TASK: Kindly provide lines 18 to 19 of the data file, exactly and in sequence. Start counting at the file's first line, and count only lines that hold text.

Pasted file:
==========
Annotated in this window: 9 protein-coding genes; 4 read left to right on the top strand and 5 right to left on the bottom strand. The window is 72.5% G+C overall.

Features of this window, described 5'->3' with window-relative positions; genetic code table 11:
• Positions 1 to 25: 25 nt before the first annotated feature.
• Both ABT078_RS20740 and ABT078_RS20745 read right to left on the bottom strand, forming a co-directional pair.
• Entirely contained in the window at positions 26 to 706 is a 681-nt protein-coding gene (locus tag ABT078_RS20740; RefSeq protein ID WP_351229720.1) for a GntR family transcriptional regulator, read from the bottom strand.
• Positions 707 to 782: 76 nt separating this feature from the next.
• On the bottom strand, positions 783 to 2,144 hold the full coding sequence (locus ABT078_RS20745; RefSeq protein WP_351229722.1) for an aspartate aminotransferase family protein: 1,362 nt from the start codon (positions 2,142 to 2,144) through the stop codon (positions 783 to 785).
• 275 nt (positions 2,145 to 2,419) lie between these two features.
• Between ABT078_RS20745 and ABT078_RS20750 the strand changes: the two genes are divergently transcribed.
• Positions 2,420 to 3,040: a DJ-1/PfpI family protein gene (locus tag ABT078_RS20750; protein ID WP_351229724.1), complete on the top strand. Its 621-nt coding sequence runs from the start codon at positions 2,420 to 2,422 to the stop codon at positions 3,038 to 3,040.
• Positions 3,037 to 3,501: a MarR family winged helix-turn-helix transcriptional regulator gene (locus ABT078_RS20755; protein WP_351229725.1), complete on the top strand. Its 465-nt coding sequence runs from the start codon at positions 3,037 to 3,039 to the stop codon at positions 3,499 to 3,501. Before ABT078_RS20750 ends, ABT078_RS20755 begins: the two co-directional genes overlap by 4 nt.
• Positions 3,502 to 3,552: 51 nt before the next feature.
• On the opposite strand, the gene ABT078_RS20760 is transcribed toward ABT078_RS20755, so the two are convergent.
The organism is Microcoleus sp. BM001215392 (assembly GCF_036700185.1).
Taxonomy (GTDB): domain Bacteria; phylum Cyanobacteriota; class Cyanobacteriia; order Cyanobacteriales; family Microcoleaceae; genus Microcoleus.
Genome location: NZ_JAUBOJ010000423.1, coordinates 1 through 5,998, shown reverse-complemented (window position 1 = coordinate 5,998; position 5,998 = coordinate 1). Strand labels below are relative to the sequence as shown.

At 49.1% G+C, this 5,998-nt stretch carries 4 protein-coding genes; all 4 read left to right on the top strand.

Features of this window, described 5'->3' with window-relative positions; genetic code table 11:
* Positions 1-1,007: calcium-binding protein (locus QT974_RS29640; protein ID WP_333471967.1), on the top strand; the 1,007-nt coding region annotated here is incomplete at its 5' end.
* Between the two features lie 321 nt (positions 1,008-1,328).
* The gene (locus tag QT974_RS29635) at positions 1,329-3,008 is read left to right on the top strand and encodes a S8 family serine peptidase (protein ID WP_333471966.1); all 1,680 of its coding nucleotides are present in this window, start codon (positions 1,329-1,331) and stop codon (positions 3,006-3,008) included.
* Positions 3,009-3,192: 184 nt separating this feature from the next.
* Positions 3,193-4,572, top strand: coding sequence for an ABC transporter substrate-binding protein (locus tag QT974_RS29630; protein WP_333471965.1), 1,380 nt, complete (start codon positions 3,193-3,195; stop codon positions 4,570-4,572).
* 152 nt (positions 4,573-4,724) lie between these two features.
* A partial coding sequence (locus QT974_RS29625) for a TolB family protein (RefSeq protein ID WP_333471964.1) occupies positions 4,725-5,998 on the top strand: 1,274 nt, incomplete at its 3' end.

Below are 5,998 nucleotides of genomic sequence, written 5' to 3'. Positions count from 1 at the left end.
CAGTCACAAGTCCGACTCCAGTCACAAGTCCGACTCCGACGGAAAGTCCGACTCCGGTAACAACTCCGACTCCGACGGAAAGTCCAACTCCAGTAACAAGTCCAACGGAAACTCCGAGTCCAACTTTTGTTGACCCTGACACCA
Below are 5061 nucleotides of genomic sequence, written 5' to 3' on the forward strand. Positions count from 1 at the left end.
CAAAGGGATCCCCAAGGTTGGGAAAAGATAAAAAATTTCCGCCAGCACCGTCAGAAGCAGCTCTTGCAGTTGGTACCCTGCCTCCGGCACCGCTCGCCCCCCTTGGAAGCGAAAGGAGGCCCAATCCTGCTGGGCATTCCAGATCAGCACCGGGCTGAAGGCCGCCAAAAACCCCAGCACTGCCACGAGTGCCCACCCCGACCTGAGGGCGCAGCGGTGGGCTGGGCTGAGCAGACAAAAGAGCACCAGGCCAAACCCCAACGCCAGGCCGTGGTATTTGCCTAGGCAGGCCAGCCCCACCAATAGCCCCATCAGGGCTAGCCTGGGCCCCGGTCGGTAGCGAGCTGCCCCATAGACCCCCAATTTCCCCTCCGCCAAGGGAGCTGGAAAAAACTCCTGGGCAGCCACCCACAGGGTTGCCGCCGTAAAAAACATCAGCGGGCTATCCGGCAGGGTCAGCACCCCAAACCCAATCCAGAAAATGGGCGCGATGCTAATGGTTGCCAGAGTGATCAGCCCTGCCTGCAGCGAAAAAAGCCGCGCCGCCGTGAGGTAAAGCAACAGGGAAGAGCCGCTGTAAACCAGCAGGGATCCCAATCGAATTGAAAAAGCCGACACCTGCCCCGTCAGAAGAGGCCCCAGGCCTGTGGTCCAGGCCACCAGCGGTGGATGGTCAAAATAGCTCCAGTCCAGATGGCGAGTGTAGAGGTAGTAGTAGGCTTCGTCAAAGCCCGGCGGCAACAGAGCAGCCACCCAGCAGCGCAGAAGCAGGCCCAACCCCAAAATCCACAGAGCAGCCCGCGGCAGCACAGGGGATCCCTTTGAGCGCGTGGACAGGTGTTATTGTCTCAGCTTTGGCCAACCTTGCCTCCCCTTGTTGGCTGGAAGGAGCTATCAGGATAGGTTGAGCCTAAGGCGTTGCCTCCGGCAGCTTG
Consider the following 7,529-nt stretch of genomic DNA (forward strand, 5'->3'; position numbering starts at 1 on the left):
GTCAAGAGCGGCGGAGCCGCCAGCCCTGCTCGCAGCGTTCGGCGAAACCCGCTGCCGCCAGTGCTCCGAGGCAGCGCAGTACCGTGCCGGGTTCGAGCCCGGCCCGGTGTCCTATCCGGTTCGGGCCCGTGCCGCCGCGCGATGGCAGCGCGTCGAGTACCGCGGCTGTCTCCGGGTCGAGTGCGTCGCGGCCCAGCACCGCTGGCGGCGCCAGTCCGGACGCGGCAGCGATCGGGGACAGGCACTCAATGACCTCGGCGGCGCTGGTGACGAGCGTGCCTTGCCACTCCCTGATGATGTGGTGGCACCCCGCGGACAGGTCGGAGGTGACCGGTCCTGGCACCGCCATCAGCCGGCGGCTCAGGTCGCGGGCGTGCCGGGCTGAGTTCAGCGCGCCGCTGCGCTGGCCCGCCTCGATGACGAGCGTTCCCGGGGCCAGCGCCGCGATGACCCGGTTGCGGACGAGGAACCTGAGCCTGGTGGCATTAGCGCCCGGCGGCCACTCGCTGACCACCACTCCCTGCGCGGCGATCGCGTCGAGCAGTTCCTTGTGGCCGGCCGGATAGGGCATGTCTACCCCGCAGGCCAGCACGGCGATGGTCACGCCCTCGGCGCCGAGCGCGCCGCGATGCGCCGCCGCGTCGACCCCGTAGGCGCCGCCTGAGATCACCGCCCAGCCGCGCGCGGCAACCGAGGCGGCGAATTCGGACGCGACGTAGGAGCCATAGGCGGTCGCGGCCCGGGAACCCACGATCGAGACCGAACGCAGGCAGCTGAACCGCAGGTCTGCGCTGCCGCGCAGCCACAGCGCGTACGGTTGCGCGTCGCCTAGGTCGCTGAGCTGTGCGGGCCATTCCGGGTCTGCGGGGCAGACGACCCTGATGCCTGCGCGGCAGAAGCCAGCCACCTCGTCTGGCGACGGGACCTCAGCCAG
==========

Features of this window, described 5'->3' with window-relative positions; genetic code table 11:
* Positions 1-1,007: calcium-binding protein (locus QT974_RS29640; protein ID WP_333471967.1), on the top strand; the 1,007-nt coding region annotated here is incomplete at its 5' end.